Help to buy phase 2 is available on second hand properties which are not new build. This is a lot simpler as it doesn’t include an equity loan and the applicant only needs to apply for a 95% mortgage and provide their own 5% deposit. The mortgage can be redeemed at any point like a regular mortgage subject to exit penalties.

Higher lending charge (HLC)

This is an indemnity policy taken out by the lender in some instances to protect them against the applicant defaulting on the mortgage. It is only charged where loan to value exceeds certain levels and will be shown in section 8 of the KFI or mortgage offer

Incentive Period

Sometimes referred to as a tie-in period, is the length of time a specified interest rate is applied. For example, a 2 year fixed rate guarantees the rate to be fixed for 2 years after which the rate would revert to the lenders Standard Variable Rate. Clients are usually tied-in for the length of the incentive period, meaning if they were to redeem the mortgage it would be subject to an Early Repayment Charge (see ERC).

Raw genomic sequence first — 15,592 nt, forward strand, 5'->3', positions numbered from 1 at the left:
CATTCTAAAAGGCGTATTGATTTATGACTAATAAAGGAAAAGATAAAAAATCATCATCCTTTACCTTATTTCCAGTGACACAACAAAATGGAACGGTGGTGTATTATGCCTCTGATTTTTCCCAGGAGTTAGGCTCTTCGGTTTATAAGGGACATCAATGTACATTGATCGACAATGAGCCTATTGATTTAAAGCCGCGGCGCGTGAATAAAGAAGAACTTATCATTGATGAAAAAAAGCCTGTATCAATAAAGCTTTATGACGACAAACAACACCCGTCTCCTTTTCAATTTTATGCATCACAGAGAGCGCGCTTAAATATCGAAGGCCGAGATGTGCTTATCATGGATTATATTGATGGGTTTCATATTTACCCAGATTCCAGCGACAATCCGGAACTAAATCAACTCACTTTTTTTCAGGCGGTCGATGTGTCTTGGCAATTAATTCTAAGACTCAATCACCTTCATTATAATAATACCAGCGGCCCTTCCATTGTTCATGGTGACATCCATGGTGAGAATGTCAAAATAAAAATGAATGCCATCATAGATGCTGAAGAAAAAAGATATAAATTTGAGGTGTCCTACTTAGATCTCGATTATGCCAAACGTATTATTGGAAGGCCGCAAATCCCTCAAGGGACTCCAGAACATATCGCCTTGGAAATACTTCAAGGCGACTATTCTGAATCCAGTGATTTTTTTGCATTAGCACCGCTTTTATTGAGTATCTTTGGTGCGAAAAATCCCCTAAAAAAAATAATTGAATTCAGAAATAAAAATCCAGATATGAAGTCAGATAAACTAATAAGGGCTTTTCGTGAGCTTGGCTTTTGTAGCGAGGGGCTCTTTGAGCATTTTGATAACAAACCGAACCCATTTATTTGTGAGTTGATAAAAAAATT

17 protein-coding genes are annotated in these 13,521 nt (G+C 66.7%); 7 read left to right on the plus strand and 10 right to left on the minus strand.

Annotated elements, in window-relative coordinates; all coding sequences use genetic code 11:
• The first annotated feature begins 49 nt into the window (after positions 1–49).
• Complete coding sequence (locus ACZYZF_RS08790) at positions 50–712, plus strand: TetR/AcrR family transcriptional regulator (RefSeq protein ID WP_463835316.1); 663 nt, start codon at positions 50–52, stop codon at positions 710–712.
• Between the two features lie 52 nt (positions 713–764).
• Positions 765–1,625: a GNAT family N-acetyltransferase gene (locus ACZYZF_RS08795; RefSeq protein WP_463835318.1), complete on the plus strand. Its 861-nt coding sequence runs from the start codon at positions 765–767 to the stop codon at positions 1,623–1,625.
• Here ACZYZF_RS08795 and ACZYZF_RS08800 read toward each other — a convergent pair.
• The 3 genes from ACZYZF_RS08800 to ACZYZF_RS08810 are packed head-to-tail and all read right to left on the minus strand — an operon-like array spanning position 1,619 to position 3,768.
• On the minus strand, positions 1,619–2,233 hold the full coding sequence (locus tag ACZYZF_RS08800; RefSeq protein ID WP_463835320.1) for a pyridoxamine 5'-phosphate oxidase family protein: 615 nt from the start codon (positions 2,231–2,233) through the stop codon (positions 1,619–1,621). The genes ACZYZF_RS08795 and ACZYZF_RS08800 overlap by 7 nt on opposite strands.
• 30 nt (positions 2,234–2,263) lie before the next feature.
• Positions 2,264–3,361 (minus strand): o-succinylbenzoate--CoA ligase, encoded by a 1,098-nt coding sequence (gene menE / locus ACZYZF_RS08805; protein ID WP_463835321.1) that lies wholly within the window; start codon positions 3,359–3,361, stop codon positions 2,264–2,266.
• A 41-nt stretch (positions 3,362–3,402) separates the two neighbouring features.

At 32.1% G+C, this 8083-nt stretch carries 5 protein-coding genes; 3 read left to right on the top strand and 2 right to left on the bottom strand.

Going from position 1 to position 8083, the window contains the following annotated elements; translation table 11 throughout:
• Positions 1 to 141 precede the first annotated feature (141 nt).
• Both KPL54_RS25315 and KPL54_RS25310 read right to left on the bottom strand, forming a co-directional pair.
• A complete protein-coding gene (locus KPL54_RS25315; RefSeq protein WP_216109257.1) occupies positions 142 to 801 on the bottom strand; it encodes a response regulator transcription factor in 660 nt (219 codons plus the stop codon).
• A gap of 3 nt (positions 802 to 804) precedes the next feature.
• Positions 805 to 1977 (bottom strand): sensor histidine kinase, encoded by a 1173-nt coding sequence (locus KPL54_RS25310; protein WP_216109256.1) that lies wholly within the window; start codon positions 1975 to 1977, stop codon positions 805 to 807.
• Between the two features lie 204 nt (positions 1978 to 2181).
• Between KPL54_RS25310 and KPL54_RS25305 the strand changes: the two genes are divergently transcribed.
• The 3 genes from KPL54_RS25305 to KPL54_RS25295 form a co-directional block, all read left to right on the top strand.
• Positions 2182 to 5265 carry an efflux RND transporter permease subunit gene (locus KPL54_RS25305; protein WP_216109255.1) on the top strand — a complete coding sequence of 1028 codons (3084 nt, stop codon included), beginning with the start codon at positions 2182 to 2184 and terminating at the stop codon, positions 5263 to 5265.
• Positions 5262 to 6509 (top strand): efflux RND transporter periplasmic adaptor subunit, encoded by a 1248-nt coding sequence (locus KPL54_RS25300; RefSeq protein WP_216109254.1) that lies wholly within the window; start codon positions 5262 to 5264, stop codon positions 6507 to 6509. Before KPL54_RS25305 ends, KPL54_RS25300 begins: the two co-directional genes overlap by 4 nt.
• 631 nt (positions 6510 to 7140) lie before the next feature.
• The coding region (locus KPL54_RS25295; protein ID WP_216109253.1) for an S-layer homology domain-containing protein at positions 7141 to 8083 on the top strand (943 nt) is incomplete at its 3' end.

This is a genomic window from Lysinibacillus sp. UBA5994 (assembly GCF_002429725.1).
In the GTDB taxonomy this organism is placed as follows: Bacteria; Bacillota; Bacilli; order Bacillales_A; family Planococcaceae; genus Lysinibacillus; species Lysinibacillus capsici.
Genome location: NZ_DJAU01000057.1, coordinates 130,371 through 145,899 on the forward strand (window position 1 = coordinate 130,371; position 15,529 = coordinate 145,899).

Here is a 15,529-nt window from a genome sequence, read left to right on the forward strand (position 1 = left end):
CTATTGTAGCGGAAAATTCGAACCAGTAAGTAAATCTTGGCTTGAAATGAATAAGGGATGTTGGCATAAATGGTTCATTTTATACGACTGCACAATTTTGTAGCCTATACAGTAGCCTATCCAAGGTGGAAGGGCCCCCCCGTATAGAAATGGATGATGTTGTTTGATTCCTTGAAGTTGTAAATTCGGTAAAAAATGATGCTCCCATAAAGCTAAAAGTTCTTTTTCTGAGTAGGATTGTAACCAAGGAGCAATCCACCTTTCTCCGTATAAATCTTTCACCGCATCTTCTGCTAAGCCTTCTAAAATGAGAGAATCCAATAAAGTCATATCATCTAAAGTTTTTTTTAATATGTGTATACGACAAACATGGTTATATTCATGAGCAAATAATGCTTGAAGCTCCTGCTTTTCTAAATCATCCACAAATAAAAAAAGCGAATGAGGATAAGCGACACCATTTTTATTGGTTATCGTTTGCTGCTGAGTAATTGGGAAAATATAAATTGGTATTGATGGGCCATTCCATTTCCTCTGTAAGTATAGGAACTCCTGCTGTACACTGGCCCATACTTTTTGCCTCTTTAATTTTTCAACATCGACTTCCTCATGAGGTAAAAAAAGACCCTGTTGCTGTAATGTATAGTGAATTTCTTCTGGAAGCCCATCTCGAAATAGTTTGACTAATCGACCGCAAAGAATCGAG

Interest only mortgage

Are only available on residential mortgages and in most cases require a repayment vehicle in place to cover the repayment of the capital. Unlike capital and interest repayment mortgages where the loan is paid back over a term interest only mortgages have a fixed amount of interest applied to the loan depending on the amount borrowed and the rate charged. This isn’t a fixed rate but because the loan isn’t actually being repaid the interest rate will remain constant until either the lender changes the rate or the loan amount changes.

Interest Only mortgages should only be taken where a clear repayment strategy is in place, and not to keep the monthly outgoings more affordable. They are very popular with landlords as the interest charged on a mortgage can be used as a tax break against any income earned through the rental of a property. As capital cannot be offset in such a way many landlords chose to save up the capital and repay it at a later date or even from the eventual sale of that property. Please enquire with us if you would like more information on portfolio planning and a fact sheet on BTL & Taxation.

Most forms of Buy-To-Let mortgage are not regulated by the Financial Conduct Authority.

Interest Rate